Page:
Done. That is to say, that the hardware design is fully tested. The printed circuit board design seen in the campaign video is the final revision. I have created 10x projects thus far, with 10x pieces of fully commented code. This is just the starting point relative to software. I need to complete the videos for each project. As mentioned above, I will be releasing one project video a day for the first ten days of this campaign. Other videos with other code samples will follow.
Depending on the reward tier that you pledge towards, you can receive the following along with your Playbot assembly or DIY kit:
The AC-DC Wall Adapter: This wall adaptor is rated for 120-240VAC-IN at 50/60Hz, and outputs 9VDC @ 1A. This is a nominal power supply module.
Female to Female Connector Cable: These cables allow for you to interface your Arduino Playbot with other arduino compatible devices.
The 3-Pin Female to Female Connector Cable: This cable allows for you to connect the resistor based keypad or PIR motion sensor to the Arduino Playbot.
The Micro-Servo Motor Set: This micro servo motor connects to the servo output of the Playbot, and comes with several different attachments and screws.
The HC-SR04 Ultrasonic Transmitter/Receiver: This unit connects to the left side of the Playbot, and allows for you to measure distance, and create security barriers, among other things!
The Passive Infrared Motion Detector (PIR) Module: This unit connects to the Playbot via 3-pin female-female wire connector cable. It is able to detect the infrared signals coming off of the human body, and works as a pretty awesome motion detector.
The Resistor Based Keypad: This keypad has a single analog data line, a 5v power line, and a DC ground line. It also connects to the Playbot through the 3-pin female-female wire connector. We're going to make some great projects with this bad boy! If you do not pledge towards a reward tier that includes one of these keypads, do not fret. If you follow the videos, you'll learn how to make your own with your own components!
This campaign will stretch across forty days. After the first two weeks, I will have enough information to forecast how many components, printed circuit boards, accessories, and fully assembled units that I will need to order to fulfil reward shipments in a timely manner. During this time, I will also be uploading project videos, and creating new projects and custom code samples for pledges to work with at the end of this campaign.
During the third week of this campaign, I will be creating and sending out orders to all of my relative vendors. A project update will be published when this process is complete.
The fifth week of this campaign will be the last, and it will be spent working on new projects, project videos, and code samples. I will also be following up with vendors. I should have many of the parts in hand at this point in time. I will send out all of the reward surveys within 24 hours after this campaign ends.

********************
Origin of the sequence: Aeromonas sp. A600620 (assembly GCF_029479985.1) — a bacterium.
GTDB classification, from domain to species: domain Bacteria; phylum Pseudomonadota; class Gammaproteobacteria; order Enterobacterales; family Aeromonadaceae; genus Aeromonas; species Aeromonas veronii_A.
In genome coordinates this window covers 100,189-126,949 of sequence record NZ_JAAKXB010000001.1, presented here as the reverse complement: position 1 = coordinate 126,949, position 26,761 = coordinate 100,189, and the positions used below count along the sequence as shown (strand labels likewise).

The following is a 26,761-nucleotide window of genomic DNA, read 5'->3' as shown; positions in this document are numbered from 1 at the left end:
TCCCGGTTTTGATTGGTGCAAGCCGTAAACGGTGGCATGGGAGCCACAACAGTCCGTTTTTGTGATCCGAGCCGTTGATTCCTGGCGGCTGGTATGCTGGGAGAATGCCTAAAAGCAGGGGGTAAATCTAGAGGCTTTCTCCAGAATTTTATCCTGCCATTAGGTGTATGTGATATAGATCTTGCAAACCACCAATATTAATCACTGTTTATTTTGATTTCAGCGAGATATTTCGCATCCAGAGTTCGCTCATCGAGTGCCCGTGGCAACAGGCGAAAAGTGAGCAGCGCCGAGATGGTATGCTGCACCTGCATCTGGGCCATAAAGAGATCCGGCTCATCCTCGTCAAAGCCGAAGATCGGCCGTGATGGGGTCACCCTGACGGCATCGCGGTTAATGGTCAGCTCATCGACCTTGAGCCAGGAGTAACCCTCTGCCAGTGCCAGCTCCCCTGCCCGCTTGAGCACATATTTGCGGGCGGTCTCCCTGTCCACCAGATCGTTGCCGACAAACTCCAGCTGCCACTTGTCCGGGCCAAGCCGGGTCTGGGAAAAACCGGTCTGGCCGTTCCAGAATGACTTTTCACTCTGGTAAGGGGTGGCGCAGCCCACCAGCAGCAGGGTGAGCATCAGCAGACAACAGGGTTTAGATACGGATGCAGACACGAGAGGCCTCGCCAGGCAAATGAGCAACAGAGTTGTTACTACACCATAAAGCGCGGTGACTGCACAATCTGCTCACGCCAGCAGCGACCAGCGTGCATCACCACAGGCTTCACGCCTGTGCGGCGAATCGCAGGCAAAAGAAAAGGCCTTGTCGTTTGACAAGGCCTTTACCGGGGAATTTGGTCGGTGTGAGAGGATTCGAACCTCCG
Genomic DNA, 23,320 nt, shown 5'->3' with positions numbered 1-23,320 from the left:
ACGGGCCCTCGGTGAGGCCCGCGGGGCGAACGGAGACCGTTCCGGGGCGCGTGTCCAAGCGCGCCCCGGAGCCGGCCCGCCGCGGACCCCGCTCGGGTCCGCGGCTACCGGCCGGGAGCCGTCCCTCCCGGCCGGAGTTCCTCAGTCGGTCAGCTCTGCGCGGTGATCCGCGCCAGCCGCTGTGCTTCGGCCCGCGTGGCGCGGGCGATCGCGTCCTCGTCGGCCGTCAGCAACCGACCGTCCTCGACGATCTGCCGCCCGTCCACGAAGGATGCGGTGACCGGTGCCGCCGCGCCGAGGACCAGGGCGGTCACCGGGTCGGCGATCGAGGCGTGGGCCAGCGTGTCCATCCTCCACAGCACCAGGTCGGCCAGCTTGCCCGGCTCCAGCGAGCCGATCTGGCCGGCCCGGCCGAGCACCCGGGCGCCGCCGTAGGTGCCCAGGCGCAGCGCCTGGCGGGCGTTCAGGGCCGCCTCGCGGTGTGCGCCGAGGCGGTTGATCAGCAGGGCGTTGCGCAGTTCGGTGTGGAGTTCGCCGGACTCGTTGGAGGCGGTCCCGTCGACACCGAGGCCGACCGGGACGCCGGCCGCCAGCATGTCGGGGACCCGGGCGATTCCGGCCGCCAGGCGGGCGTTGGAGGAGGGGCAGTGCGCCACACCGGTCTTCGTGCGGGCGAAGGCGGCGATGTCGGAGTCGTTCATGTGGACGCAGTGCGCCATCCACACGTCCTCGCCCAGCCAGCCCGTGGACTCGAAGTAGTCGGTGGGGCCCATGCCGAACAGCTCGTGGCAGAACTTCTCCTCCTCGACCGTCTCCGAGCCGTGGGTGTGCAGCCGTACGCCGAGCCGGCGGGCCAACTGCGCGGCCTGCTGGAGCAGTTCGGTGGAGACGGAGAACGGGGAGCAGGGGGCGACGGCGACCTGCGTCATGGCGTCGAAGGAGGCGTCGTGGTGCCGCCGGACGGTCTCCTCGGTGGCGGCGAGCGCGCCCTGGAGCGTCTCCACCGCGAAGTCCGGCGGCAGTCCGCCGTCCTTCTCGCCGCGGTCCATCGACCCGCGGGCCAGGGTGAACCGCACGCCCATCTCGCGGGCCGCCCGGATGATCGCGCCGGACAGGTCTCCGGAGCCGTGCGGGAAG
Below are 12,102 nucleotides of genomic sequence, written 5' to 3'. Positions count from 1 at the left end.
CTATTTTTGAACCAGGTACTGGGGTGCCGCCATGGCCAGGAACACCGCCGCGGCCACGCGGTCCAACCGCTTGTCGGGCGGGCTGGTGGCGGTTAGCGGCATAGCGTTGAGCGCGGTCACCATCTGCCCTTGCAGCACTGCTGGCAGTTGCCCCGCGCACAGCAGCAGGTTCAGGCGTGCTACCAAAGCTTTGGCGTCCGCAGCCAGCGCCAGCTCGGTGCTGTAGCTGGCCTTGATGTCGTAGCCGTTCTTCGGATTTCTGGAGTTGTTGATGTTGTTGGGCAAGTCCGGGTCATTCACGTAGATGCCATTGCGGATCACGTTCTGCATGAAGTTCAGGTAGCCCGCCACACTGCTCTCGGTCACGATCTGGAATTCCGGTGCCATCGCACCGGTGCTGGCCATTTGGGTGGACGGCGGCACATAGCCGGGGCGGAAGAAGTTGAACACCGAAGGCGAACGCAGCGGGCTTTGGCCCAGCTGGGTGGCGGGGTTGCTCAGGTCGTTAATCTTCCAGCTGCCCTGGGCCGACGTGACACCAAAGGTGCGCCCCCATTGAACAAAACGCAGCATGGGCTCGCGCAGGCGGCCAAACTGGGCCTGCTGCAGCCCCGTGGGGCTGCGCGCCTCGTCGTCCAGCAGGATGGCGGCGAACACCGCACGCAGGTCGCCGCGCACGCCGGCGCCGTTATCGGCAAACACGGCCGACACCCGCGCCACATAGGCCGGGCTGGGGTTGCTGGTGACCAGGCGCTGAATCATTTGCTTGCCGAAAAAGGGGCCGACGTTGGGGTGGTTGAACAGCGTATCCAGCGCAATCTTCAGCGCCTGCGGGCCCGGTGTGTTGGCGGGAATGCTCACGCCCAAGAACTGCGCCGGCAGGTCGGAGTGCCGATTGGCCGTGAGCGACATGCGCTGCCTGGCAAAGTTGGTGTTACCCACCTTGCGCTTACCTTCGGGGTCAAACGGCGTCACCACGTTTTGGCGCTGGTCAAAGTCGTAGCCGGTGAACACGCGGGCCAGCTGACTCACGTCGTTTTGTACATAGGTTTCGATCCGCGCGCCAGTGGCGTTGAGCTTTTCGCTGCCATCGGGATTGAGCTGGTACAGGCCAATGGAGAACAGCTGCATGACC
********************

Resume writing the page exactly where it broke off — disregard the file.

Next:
The first two weeks after this campaign ends, will be spent programming chips, kitting up DIY kits, connecting LCDs to fully assembled units, and quality testing fully assembled units and accessories.
By the third week after this campaign ends, all reward shipments should be in transit.
I feel a little bit silly for repeating what I continue to say in each of my campaigns, but it never hurts to show gratitude. Without the Kickstarter community, most of my projects would never come to life. It is pretty darn expensive to design and manufacture my ideas. I've been so fortunate to have had so many people believe in me over the past three years, spanning twenty previous campaigns. Many pledges are return pledges. You guys know who you are. I'm very, very grateful. I'm thankful for everyone who takes and interest in my ideas. If you've never pledges to any of my campaigns in the past, please know that it is my main objective to ensure that I ship your quality tested reward out on time. I often to my best to ship early. Thank you for taking an interest in the Arduino Playbot!
Risks and challenges
There is little risk, if any in a delay in reward shipments. There is no risk to rewards never being shipped. I have had enough experience at this point, that I consider myself to be a well-oiled Kickstarter machine =) Rewards are expected to ship by the third week post campaign. I will be ordering all of the parts prior to this campaign ending. I have excellent relationships with my component sources, and years of working experience with my PCB assembling firm. If this is your first time pledging to one of my campaigns, then please know that it is my top priority to ensure that you receive a quality reward on time. Thank you for your consideration!Learn about accountability on Kickstarter
- (40 days)